What did you discover?

Writers: Did you ever divorce a long-term character you created?
Or were you able to get literary marriage counseling?

* the website referenced above was created by B.G. Ritts as a kindness years ago . . .

10 thoughts on “Divorcing your characters

  1. thelma straw

    No, I have not gotten to the point you discuss here, but I have such a bond with some of my characters they are as real to me as real people – maybe more so. They know me and I know them and feel how they feel, think how they think. This is a wonderful state to have with people, who lead more dramatic lives than I do and have deep thoughts and complex feelings. I kinda feel sorry for people who write their characters with a lighter touch and toss them off like old paperbacks! Thelma Straw, MWA-NY

  2. Pari Noskin

    Thanks for taking the time to respond. I wonder if the experience is different for series writers as opposed to others who write one book with particular characters and then move on to the next?

  3. Sarah W

    There's nothing stupid or petty about self-protection or hibernation, Pari, and no reason why this can't be both. Sasha will be there when it's time—and if she decides to retire, I'm sure she'll give you a glowing reference when your next characters do a background check.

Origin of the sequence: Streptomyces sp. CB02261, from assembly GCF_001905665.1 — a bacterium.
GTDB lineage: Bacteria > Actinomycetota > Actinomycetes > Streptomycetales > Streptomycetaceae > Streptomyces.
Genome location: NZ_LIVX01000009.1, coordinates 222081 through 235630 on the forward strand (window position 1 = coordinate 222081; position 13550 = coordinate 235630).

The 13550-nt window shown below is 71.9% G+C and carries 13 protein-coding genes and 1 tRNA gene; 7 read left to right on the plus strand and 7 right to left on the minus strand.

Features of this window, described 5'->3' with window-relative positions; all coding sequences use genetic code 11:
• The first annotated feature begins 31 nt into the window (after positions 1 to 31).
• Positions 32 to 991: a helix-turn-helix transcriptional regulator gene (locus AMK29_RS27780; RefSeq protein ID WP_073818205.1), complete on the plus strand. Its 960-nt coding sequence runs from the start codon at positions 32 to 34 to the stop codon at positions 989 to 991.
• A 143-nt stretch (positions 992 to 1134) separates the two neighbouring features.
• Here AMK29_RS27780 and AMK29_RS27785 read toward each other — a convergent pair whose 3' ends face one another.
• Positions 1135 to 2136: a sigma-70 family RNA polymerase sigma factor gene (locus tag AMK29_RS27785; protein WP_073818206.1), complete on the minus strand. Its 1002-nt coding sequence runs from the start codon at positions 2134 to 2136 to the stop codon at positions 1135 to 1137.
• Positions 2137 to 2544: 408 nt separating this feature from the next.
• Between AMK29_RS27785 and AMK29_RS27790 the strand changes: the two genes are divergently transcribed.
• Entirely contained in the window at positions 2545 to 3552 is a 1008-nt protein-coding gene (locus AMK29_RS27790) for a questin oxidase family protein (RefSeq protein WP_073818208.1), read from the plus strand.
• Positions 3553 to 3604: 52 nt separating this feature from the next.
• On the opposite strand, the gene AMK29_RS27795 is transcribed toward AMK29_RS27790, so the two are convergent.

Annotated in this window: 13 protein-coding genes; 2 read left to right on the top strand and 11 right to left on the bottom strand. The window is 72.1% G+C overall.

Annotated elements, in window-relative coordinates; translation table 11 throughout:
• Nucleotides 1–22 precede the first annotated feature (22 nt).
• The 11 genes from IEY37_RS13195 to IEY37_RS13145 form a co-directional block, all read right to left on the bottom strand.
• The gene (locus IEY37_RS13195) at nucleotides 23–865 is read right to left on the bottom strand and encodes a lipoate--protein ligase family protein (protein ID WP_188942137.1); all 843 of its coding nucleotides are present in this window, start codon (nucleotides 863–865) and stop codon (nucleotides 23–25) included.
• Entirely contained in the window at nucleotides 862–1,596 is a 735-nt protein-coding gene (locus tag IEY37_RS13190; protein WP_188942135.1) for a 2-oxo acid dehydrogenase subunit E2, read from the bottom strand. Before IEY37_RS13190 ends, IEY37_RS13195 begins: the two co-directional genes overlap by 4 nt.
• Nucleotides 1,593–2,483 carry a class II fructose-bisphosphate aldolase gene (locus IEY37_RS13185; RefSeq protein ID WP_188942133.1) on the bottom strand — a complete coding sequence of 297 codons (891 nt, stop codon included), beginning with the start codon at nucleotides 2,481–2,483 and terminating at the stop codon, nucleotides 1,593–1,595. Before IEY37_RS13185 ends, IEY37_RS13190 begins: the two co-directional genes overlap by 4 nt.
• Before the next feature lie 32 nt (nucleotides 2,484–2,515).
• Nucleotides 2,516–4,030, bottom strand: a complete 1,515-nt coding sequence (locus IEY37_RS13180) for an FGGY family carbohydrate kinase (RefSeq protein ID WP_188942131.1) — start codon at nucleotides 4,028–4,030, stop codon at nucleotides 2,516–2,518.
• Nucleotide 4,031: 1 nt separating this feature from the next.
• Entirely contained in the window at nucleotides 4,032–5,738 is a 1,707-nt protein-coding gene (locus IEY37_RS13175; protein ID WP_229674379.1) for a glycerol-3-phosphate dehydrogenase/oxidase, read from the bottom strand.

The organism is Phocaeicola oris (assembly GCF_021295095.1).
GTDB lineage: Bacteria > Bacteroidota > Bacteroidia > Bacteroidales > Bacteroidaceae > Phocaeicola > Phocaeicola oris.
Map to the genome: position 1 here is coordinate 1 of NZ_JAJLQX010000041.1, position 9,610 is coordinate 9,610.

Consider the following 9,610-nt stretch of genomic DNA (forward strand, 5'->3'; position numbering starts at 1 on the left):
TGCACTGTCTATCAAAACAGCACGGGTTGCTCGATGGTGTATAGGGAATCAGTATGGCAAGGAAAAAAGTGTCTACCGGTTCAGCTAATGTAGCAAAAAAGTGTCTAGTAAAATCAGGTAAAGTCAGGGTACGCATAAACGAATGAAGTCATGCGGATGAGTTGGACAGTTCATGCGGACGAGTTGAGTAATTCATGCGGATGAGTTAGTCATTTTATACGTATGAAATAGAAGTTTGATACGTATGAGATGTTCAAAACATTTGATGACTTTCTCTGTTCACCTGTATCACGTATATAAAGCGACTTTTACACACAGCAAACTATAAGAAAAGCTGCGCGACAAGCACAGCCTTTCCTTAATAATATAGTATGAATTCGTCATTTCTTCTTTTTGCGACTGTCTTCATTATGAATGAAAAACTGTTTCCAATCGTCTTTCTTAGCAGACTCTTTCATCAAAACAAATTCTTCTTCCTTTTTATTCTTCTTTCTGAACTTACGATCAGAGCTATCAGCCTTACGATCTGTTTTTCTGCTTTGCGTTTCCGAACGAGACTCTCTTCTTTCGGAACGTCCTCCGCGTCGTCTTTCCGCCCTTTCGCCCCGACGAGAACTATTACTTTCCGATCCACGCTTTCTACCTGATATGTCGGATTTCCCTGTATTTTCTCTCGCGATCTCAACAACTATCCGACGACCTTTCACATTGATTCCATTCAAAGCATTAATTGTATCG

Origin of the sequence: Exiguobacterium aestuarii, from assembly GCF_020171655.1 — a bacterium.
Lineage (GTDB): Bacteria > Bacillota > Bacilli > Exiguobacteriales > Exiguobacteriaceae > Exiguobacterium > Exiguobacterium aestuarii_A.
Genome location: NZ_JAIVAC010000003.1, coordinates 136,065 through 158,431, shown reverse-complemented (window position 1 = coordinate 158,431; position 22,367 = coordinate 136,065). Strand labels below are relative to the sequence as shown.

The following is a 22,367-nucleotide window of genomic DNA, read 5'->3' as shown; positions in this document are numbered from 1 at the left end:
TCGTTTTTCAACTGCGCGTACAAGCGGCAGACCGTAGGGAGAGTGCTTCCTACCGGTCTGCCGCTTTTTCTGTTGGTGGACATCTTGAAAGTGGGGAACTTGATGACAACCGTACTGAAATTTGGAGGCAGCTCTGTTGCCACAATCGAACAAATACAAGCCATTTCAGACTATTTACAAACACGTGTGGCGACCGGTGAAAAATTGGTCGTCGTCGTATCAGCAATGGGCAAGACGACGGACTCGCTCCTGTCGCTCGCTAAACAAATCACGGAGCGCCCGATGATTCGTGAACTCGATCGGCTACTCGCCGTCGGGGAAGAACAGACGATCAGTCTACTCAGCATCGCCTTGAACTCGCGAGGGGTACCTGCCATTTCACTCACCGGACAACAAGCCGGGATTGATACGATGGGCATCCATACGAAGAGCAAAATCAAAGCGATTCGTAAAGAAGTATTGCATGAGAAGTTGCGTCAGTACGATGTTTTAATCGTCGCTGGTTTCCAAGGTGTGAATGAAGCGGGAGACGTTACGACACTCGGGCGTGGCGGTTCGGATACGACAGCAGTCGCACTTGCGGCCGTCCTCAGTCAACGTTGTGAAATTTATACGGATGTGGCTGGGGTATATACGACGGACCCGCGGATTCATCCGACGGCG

(sorry, the metaphor got away from me . . . but please never feel bad about taking care of any part of yourself)

  4. Pari Noskin

    What a kind comment. Thank you. I'm doing just fine. Don't know how Sasha is right now, but suspect she's on a beach somewhere enjoying the break.

  5. PD Martin

    Hi Pari. I haven't written a Sophie book for about two years now. And after writing her consistently (and only her) for 5-6 years, it does feel a little strange. But I guess it feels more like I haven't caught up with an old friend for a while, rather than the finality of divorce. One of these days I might come back to her. There's nothing to say you can't leave Sasha for the next book, or even the next few books, and then come back to her one day.

    Also, I don't know what the US laws are like, but your ex should only have claim on the work you wrote while you were in the marriage. So if you start a new book now (Sasha or another character) he shouldn't get any % of the copyright.


  6. Fran

    It seems to me, Pari, that Sasha is more a child of yours than a creation you can divorce. You may want to limit your interaction with a character over time, but there's always a part of you there. And I don't think your reaction to your ex's insistence on having part of Sasha is unrealistic. He's asking for "custody" of your baby; I'd be livid.